A Guide to Staying Healthy and Fighting Back
The Dangers of Mercury
Exposure to mercury, even in small amounts, is a great danger to humans and wildlife.
When mercury enters the body it acts as a neurotoxin, which means it harms our brain and nervous system. Mercury exposure is especially dangerous to pregnant women and young children, but all adults are at risk for serious medical problems.
Most mercury pollution is produced by coal-fired power plants and other industrial processes. The most common way we are exposed to mercury is by eating contaminated fish.
NRDC is working hard to reduce mercury pollution in our air and water.
Protect Yourself and Your Family from Mercury Exposure
Here are some resources to help you reduce your exposure to mercury:
- Learn more about the dangerous effects of mercury
- Understand your risk with our Mercury Calculator
- Follow these simple steps to reduce your risk
- Use our Mercury in Fish Wallet Card to easily identify safe options
- Take advantage of our Sushi Guide and Safe Sushi Card
- Find out the answers to common medical and dental questions (we also have more information for medical professionals)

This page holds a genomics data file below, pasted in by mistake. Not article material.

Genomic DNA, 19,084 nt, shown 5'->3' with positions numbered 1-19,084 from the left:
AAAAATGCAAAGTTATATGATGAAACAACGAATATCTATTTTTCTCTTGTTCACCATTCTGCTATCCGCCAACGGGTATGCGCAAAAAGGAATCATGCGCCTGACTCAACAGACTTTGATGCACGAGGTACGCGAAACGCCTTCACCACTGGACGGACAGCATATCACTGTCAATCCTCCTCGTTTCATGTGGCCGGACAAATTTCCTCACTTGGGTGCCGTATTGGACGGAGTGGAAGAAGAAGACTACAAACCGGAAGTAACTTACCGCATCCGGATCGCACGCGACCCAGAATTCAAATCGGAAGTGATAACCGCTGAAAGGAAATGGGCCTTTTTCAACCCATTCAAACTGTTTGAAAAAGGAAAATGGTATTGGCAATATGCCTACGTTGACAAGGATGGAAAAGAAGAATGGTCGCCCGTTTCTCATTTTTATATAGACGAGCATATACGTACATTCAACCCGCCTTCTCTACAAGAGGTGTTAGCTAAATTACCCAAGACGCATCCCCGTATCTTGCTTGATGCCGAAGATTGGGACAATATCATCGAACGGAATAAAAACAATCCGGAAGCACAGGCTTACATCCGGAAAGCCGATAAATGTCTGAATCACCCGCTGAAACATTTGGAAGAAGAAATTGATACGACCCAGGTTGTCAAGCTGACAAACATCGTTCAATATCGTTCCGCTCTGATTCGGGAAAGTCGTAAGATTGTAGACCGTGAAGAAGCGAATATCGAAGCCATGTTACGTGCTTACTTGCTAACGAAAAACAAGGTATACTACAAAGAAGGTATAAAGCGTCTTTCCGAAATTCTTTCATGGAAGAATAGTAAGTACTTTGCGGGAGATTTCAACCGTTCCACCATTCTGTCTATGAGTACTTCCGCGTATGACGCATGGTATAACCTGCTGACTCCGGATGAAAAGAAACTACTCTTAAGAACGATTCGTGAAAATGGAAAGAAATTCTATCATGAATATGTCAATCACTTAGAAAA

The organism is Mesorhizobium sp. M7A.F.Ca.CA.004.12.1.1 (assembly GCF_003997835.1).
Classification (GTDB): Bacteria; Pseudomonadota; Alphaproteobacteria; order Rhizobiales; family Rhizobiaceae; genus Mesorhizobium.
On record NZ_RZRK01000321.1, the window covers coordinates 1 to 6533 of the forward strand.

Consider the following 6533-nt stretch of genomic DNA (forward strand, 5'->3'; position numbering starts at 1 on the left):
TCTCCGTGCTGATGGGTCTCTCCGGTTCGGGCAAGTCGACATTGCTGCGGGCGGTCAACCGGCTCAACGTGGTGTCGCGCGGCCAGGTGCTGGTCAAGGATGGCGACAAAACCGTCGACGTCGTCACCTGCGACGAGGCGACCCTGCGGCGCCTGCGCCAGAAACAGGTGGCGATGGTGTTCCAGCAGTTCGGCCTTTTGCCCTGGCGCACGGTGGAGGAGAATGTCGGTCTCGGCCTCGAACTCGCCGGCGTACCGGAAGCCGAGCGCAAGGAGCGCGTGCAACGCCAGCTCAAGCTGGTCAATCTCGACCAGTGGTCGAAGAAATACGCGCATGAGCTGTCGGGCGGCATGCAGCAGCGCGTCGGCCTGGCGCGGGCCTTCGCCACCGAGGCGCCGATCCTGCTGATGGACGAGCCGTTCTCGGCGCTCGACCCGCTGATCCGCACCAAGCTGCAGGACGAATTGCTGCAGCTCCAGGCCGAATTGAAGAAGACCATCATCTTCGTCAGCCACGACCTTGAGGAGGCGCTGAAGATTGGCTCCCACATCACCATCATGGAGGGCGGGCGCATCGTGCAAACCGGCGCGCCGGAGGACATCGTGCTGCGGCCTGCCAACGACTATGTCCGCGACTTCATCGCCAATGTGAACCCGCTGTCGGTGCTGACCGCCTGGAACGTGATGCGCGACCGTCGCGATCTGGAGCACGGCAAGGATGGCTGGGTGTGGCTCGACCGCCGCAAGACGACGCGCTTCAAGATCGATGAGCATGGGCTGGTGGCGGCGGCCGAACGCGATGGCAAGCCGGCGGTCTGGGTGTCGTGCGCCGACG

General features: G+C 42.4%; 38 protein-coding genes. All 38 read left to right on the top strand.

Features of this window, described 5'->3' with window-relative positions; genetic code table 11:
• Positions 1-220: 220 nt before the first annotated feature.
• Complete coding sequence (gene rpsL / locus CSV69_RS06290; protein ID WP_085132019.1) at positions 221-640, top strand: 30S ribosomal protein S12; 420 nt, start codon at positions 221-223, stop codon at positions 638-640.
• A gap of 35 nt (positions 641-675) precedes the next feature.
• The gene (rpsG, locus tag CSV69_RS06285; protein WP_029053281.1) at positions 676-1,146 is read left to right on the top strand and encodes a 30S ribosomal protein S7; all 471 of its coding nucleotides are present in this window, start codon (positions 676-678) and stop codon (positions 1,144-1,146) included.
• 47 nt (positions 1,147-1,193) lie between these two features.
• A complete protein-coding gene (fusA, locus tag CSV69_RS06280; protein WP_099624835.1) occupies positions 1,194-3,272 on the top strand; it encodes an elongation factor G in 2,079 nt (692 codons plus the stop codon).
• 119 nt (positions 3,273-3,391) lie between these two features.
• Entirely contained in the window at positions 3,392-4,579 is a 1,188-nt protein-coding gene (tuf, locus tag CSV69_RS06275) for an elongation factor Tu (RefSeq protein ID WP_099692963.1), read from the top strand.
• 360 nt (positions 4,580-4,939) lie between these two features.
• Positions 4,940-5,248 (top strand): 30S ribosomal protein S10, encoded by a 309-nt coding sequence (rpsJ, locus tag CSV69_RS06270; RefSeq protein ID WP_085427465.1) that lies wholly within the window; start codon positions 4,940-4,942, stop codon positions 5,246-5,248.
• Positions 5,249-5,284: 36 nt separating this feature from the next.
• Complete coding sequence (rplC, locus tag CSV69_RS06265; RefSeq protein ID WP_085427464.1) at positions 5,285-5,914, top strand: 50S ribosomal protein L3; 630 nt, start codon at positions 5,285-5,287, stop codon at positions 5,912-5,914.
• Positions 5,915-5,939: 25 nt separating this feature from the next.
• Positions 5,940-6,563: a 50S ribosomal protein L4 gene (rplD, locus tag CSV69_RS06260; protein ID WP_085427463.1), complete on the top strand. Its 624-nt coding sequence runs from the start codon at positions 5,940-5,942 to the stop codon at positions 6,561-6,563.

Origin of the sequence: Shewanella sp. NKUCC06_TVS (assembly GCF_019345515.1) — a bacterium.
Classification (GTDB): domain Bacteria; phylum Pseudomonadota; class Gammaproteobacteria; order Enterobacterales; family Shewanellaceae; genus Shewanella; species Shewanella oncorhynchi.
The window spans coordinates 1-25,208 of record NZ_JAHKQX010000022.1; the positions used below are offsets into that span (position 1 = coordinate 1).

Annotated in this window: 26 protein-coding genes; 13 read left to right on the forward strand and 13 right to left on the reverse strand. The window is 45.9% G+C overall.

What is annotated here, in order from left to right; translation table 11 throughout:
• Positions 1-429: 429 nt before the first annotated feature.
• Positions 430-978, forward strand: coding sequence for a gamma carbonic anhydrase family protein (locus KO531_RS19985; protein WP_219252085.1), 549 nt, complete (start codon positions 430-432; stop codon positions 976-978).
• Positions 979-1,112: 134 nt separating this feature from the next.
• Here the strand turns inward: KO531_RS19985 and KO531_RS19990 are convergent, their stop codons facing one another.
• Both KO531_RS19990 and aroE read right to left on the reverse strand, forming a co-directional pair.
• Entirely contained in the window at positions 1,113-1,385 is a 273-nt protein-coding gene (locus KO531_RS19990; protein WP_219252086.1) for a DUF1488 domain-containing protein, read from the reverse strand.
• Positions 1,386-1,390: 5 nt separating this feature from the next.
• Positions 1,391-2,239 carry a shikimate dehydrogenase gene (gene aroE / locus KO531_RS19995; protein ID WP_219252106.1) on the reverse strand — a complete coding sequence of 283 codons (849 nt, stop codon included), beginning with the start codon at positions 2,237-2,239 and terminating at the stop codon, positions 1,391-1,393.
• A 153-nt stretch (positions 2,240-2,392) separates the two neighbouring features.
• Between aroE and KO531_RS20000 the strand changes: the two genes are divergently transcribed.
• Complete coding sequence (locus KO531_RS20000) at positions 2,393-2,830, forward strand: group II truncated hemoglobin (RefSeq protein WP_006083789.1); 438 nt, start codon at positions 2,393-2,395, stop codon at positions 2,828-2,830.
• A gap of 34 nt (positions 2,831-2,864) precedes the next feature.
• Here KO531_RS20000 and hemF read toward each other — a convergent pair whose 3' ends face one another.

Help Stop Mercury Pollution
The Environmental Protection Agency recently finalized an important set of clean air safeguards to reduce toxic pollution, including mercury, from power plants. Similar standards were adopted for cement plants in 2010. Collectively, these standards would reduce many tons of mercury, cut harmful acid gases, and limit known carcinogens such as arsenic. Moreover, these standards will save thousands of lives and prevent tens of thousands of asthma attacks.
Unfortunately, mercury standards adopted for industrial boilers in 2013 are now the subject of litigation. EPA is also reconsidering portions of the standards it previously issued. As a result, there are currently no national limits on toxic air pollution from industrial boilers -- and these standards are already almost a decade overdue. These industrial facilities are the second largest source of man-made mercury emissions in the United States, and it is critical that EPA craft and implement strong standards that will protect our health and families from this dangerous pollution. Take action to protect your health today.
Learn about the assault on the EPA and the Clean Air Act, and what NRDC has been doing to reduce mercury pollution.
A Global Issue: Reducing Worldwide Mercury Emissions
Mercury is a pollutant that knows no borders. Mercury released halfway across the globe can end up in your local lake or in the fish you buy in your grocery store.
That's why NRDC worked with the United Nations and the Zero Mercury Working Group, a coalition of over 80 non-governmental organizations, on a global treaty to cut mercury pollution around the world.
last revised 1/28/2014
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